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June 25, 2012

India to raise fertiliser subsidy twofold

 

 

India seeks to double fertiliser subsidies for the next fiscal year.

 

The Ministry of Agriculture and Development is holding discussions to increase fertiliser subsidy to INR5 billion (US$0.09 billion) for the next fiscal year from the current INR2.83 billion (US$0.05 billion), according to ministry sources.

 

The ministry's plan comes amid increasing agitation by farmers against the government inability to supply adequate fertilisers in current paddy plantation season. Farmers across the country are reeling under with fertiliser shortage.

 

According to a ministry source, the increase in the subsidy will allow the Agriculture Input Company, a government entity that imports and distributes fertiliser, to procure 300,000 tonnes manure for the next fiscal year from the current 150,000 tonnes.

 

AIC, which has run out of fertiliser stock, on Wednesday (June 20) said 12,500 tonnes of urea would arrive in the country by next Tuesday from India. The government has already paid for the order. "We are in the process for the price negotiation of Diammonium Phosphate (DAP) with the Indian supplier," said AIC Managing Director Sashi Raj Tuladhar.

 

AIC has been able to supply only 20% of the country's fertiliser demand. Illegally imported fertilisers from India make up the rest.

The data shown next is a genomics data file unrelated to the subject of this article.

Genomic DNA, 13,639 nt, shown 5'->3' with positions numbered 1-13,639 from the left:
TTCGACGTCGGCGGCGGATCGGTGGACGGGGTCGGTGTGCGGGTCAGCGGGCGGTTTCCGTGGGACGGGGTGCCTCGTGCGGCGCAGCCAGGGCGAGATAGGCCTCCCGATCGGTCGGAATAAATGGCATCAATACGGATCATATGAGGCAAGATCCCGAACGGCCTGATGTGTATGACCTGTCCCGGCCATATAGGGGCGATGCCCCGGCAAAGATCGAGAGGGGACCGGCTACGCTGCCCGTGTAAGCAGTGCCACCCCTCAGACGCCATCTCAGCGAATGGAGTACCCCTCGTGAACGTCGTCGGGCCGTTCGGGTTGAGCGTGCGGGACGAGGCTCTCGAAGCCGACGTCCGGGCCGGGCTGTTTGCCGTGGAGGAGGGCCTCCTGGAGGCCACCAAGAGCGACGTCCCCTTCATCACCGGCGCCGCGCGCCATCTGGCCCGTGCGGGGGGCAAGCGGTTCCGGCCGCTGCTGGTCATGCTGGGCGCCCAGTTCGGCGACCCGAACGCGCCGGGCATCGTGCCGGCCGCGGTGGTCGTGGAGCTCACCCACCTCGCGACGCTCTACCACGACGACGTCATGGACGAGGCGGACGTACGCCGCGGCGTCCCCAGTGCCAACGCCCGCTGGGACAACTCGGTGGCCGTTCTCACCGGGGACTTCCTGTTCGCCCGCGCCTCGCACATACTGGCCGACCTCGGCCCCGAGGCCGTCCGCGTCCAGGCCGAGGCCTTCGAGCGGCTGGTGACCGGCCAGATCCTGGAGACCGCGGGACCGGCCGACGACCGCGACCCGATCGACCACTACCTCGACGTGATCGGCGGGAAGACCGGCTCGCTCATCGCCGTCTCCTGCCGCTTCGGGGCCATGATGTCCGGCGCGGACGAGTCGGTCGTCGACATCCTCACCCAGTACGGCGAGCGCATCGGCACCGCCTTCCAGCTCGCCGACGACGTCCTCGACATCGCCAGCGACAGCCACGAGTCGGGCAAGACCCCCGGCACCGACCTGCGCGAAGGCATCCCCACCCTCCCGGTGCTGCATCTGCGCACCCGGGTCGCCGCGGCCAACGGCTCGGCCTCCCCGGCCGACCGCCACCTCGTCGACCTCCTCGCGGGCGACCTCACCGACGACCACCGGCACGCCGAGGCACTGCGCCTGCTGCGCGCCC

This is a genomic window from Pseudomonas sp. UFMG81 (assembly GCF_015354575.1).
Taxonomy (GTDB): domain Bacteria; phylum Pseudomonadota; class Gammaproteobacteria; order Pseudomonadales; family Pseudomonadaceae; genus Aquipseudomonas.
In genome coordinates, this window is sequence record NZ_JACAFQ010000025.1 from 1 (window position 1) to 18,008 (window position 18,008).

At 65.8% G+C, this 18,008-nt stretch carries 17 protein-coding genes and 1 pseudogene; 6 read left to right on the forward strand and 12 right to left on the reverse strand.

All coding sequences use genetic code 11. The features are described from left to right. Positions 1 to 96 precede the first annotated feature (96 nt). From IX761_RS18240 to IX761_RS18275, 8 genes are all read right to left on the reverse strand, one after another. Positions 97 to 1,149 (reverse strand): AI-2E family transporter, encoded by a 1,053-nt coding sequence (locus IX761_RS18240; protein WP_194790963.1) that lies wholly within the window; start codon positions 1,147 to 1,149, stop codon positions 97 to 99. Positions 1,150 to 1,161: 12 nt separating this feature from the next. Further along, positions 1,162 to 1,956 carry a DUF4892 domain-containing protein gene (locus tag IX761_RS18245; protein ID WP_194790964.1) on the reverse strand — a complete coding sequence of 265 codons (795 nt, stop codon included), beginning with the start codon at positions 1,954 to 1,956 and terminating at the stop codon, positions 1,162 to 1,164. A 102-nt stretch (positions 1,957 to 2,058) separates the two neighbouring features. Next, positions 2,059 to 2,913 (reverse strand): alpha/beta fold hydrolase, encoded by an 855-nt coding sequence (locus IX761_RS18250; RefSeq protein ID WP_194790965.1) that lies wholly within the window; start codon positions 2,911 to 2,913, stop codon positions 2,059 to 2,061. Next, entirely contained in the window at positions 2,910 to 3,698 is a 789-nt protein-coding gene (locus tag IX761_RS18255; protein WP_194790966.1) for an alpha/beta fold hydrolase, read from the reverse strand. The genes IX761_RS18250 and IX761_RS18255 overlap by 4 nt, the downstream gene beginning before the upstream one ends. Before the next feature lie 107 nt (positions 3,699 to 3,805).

Agro experts say the delay in delivering fertilisers coupled with late monsoon will hit the country food's production. Agro expert Hari Krishna Upadhyaya predicted that corn production will be affected the most. Paddy plantation has not much been affected in Tarai, he said, adding that corn cultivated areas have been hit hard due to late monsoon and unavailability of fertilisers.

 

"It is difficult to forecast to what degree these two factors will have their adverse effect on production. Based on the current scenario, it can be assumed that monsoon crops could drop by around 10%," Upadhyaya said.

 

According to government officials, fertiliser shortage this year has become more severe as India has tightened security, particularly to prevent smuggling. In Nepal, private companies do not deal in fertilisers due to high cost and risk factor.

 

In Nepal, 80% farm output comes from crops sown during the June-September period. Given a timely monsoon and availability of fertilisers, Nepal is expected to record an all-time high production of food grain of over 9.457 million tonnes in fiscal 2011-12. Of the total food grains production, 7.576 million tonnes output comes from crops during the June-September period.

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